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Mr. BENJAMIN. If Mr. Lawler will respond, does the $1 million include anything for the farmers, protection against the farmers?

Mr. LAWLER. I understand that our program supplemental was to take into account only the longevity program.

Mr. BENJAMIN. We are not on the supplemental. We are on the 1980 request of $1 million for overtime. Mr. COLLEY. We have had no request on this.

Mr. BENJAMIN. Do we anticipate seeing this then, the one million six hundred and some thousand dollars?

Mr. HARDING. We have already run out of the overtime.

Mr. COLLEY. We would anticipate receiving the request for the second supplemental bill.

ANALYSIS OF $1 MILLION OF OVERTIME Mr. BENJAMIN. Let me just ask you this, Chief: In your $1 million projection, which I indicated earlier was what you said was paid for the House and the Senate back in 1977, what is that for? Would you break that down as to how you came to $1 million in overtime?

Chief POWELL. Yes, sir, we can submit that for the record. We have a breakdown, a long list of regular needs.

[The following schedule was provided for the record:]

ADDITIONAL DUTY HOURS WORKED MONETARILY/COMPENSATORY

(Calendar Year 1978, 1/1/78 - 12/31/78)

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ADDITIONAL DUTY HOURS WORKED MONETARILY/COMPETISATORY

(Calendar Year 1977, 1/1/77 - 12/31/77)

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Mr. BENJAMIN. How much of that is for the House, that is, the House Chambers?

Chief POWELL. It is the whole picture, actually, is what it amounts to. Some of it is, for instance, when the President comes to address a joint session of Congress. Mr. BENJAMIN. The same thing every year?

Chief POWELL. Yes, sir, but still you can't plan to have that many people working regularly, so they have to work overtime. The Congress, in its wisdom, and I certainly didn't object to it, saw fit to pay the police officers for extra duty that they did work. This all started back in the riot days of 1968, Mr. Chairman, for the Capitol Police. We canceled all days off and worked 12 hours a day, some times longer, 7 days a week, and they had no additional money. It was all just from dedication. Many of the men at that time had side jobs and they were working in order to support their families. They had to give up their outside duties or jobs and they just had financial hardships. Mr. BENJAMIN. We understand that, Chief.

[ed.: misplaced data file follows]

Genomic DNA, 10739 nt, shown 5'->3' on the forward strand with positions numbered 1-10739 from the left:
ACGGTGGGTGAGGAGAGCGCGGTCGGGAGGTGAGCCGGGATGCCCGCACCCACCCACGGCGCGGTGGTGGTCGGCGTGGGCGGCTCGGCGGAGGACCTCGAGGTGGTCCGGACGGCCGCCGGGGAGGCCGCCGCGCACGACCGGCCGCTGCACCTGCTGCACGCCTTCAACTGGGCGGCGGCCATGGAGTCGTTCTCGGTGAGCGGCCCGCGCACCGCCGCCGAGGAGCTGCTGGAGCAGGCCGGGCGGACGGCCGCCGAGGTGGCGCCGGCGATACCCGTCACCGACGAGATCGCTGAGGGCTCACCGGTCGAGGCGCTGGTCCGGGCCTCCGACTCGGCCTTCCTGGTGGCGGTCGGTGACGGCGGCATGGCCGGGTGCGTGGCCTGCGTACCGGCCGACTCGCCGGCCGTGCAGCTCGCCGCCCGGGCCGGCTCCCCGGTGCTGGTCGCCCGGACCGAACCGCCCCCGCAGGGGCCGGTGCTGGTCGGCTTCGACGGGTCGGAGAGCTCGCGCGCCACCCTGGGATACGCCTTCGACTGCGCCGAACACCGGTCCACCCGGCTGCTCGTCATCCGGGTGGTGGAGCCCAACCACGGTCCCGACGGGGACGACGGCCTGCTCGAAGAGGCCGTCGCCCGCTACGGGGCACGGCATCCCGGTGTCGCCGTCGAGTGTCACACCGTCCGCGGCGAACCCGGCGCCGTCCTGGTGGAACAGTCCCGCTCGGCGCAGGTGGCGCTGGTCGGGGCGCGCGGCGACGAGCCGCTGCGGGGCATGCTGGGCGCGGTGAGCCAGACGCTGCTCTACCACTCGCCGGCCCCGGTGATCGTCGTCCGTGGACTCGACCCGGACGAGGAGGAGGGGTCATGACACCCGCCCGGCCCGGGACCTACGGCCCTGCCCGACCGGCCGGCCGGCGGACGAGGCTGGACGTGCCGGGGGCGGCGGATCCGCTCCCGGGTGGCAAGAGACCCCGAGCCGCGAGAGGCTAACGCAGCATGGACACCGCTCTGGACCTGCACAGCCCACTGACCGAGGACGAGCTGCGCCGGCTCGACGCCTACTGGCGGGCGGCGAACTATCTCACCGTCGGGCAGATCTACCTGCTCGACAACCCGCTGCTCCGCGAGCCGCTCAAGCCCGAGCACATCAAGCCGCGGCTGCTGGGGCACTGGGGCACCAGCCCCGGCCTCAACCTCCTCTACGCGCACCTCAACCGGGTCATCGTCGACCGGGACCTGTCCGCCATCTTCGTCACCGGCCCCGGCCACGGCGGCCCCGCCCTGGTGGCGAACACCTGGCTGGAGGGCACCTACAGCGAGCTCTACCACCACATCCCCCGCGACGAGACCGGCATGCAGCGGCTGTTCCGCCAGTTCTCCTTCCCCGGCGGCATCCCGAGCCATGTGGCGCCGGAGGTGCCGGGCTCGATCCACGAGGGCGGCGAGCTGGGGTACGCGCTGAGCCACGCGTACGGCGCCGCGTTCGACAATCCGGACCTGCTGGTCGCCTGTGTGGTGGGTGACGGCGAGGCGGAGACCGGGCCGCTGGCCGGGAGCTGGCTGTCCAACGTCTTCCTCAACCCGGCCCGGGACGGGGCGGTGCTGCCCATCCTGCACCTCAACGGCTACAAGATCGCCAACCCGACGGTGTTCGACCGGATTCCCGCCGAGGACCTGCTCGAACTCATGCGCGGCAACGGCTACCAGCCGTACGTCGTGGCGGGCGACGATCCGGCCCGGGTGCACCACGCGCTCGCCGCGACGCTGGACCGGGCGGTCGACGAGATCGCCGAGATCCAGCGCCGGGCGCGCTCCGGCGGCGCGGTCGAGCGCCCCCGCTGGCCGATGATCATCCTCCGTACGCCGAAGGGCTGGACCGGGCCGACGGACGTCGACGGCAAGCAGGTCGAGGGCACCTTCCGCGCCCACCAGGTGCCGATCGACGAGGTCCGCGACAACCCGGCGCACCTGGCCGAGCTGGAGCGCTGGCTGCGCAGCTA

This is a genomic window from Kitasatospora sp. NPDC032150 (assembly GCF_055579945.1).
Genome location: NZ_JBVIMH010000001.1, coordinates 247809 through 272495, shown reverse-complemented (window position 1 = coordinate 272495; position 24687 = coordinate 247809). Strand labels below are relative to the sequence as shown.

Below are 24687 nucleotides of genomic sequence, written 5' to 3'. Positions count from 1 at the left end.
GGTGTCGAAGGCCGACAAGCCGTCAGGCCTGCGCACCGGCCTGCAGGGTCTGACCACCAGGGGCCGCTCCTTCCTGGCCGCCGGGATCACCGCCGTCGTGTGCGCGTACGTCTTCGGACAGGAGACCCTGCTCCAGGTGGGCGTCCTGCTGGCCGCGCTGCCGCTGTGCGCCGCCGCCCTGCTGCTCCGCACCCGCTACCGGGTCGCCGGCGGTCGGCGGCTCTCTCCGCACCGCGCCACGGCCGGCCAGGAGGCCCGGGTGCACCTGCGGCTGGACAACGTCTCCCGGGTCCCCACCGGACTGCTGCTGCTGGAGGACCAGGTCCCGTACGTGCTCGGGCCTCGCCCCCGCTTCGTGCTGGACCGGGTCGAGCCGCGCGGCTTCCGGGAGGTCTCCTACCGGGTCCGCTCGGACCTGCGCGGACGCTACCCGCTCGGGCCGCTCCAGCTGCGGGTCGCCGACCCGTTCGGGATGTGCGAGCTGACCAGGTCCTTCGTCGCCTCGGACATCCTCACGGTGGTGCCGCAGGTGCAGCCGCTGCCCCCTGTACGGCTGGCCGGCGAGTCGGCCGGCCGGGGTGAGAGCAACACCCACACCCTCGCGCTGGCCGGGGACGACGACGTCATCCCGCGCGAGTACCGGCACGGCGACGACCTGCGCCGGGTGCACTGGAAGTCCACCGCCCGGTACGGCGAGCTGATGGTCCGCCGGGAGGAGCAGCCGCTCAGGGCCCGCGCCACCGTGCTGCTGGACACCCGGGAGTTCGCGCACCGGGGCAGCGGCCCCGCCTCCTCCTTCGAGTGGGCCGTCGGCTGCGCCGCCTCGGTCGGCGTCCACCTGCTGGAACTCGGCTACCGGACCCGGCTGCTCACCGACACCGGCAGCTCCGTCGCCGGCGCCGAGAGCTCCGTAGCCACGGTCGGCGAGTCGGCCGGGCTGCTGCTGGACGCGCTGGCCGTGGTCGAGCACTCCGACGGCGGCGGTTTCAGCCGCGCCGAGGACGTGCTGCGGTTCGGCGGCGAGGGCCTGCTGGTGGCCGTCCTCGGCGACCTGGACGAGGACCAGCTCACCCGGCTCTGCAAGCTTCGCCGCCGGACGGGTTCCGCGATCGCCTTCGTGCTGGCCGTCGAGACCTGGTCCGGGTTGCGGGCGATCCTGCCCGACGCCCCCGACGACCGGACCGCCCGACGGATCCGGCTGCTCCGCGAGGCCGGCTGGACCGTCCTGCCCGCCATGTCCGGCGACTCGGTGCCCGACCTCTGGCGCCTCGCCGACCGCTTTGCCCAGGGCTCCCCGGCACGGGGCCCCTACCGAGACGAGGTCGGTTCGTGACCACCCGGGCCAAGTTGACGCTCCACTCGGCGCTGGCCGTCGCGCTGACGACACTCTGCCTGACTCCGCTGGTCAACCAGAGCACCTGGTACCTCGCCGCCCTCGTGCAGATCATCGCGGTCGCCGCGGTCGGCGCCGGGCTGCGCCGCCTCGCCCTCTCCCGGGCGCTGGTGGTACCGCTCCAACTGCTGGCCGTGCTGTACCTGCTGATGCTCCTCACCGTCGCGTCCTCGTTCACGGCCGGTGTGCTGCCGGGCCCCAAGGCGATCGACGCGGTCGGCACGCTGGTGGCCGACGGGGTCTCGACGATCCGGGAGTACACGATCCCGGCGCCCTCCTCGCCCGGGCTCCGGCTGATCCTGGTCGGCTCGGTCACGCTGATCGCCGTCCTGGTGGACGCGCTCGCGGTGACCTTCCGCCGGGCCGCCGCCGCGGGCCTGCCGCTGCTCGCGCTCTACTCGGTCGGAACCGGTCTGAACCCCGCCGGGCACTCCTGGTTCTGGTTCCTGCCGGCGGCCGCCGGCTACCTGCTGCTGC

Chief POWELL. As a result of that, we approved overtime and then we got into the situation where we are now.

Mr. BENJAMIN. You are indicating to us that we are going to see a separate figure somewhere along the line of $1,650,000 plus $14,000 for food, which may be even greater by the time you pull your troops off, but you also asked for $1 million and you said you would break it down for us on how you projected it, and we would appreciate your doing that.

Let me ask a couple of other questions and see if the committee has some more questions.

POLICE PROMOTIONS In September of 1978, six Metropolitan policemen, three on the House side, and three on the Senate side, were given promotions. As you know this committee directed in its report last year that there be no further promotions from outside forces. Since we want new positions and vacancies to be filled by members of the Capitol Police, I hope you understand our directive and have adjusted your employment practices accordingly. However, that was just before October 1 and we understand that.

However, I understand now that you are planning to make these promotions which were acting positions permanent. If so, do you need approval from the House Administration Committee to make these permanent?

Chief POWELL. The three House and three Senate, Mr. Chairman, in the past this Capitol Police Board item had never been handled by the House Administration Committee or the Senate Rules Committee. It had always been processed through this committee.

Mr. BENJAMIN. How do they get from acting to permanent rank?

Chief POWELL. In the past under similar conditions any person serving in a capacity at the will and on the recommendation of the board and with the approval of this committee and the Congress were elevated to a rank and pay status equivalent to that acting capacity.

Mr. BENJAMIN. Are you going to ask the committee to do anything in regard to these promotions, and if so, what action?

Chief POWELL. Yes, I have written a letter to the chairman of the board regarding that and recommended based on the fact that these individuals have served in this capacity. I might add, by the way, Mr. Chairman, that these are not new additional people who have been brought on the scene.

Mr. BENJAMIN. We understand that. [The information follows:]

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